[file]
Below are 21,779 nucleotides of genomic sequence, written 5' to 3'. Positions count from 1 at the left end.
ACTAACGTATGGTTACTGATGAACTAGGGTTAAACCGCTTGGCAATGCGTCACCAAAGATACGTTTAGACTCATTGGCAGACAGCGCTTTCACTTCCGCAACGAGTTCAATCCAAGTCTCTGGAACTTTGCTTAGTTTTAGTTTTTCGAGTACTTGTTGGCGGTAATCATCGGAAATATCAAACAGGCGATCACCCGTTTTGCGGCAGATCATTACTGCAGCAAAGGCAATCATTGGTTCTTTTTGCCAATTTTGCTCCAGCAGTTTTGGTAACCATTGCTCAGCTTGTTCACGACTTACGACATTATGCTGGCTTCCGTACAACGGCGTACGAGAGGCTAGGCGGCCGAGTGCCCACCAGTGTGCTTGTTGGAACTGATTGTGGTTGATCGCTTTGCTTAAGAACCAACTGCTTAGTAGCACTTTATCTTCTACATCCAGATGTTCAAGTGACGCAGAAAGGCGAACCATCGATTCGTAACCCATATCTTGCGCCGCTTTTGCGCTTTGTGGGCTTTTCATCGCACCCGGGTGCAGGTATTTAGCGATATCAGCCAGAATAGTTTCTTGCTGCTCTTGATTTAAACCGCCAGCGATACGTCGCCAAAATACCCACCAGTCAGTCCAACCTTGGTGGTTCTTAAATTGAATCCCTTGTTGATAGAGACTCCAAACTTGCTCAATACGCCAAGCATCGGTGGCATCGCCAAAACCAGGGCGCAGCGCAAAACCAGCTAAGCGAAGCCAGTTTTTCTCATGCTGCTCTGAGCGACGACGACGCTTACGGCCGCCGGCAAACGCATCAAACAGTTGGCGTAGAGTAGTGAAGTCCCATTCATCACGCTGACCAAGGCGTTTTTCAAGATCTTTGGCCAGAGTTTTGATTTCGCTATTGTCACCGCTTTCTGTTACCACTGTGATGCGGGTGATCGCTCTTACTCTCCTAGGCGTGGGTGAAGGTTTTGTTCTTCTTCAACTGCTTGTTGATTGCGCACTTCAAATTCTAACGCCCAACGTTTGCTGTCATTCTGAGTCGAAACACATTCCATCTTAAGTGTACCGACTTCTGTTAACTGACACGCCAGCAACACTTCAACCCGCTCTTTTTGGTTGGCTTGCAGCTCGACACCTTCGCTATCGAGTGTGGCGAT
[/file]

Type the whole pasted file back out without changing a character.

Below are 21,779 nucleotides of genomic sequence, written 5' to 3'. Positions count from 1 at the left end.
ACTAACGTATGGTTACTGATGAACTAGGGTTAAACCGCTTGGCAATGCGTCACCAAAGATACGTTTAGACTCATTGGCAGACAGCGCTTTCACTTCCGCAACGAGTTCAATCCAAGTCTCTGGAACTTTGCTTAGTTTTAGTTTTTCGAGTACTTGTTGGCGGTAATCATCGGAAATATCAAACAGGCGATCACCCGTTTTGCGGCAGATCATTACTGCAGCAAAGGCAATCATTGGTTCTTTTTGCCAATTTTGCTCCAGCAGTTTTGGTAACCATTGCTCAGCTTGTTCACGACTTACGACATTATGCTGGCTTCCGTACAACGGCGTACGAGAGGCTAGGCGGCCGAGTGCCCACCAGTGTGCTTGTTGGAACTGATTGTGGTTGATCGCTTTGCTTAAGAACCAACTGCTTAGTAGCACTTTATCTTCTACATCCAGATGTTCAAGTGACGCAGAAAGGCGAACCATCGATTCGTAACCCATATCTTGCGCCGCTTTTGCGCTTTGTGGGCTTTTCATCGCACCCGGGTGCAGGTATTTAGCGATATCAGCCAGAATAGTTTCTTGCTGCTCTTGATTTAAACCGCCAGCGATACGTCGCCAAAATACCCACCAGTCAGTCCAACCTTGGTGGTTCTTAAATTGAATCCCTTGTTGATAGAGACTCCAAACTTGCTCAATACGCCAAGCATCGGTGGCATCGCCAAAACCAGGGCGCAGCGCAAAACCAGCTAAGCGAAGCCAGTTTTTCTCATGCTGCTCTGAGCGACGACGACGCTTACGGCCGCCGGCAAACGCATCAAACAGTTGGCGTAGAGTAGTGAAGTCCCATTCATCACGCTGACCAAGGCGTTTTTCAAGATCTTTGGCCAGAGTTTTGATTTCGCTATTGTCACCGCTTTCTGTTACCACTGTGATGCGGGTGATCGCTCTTACTCTCCTAGGCGTGGGTGAAGGTTTTGTTCTTCTTCAACTGCTTGTTGATTGCGCACTTCAAATTCTAACGCCCAACGTTTGCTGTCATTCTGAGTCGAAACACATTCCATCTTAAGTGTACCGACTTCTGTTAACTGACACGCCAGCAACACTTCAACCCGCTCTTTTTGGTTGGCTTGCAGCTCGACACCTTCGCTATCGAGTGTGGCGAT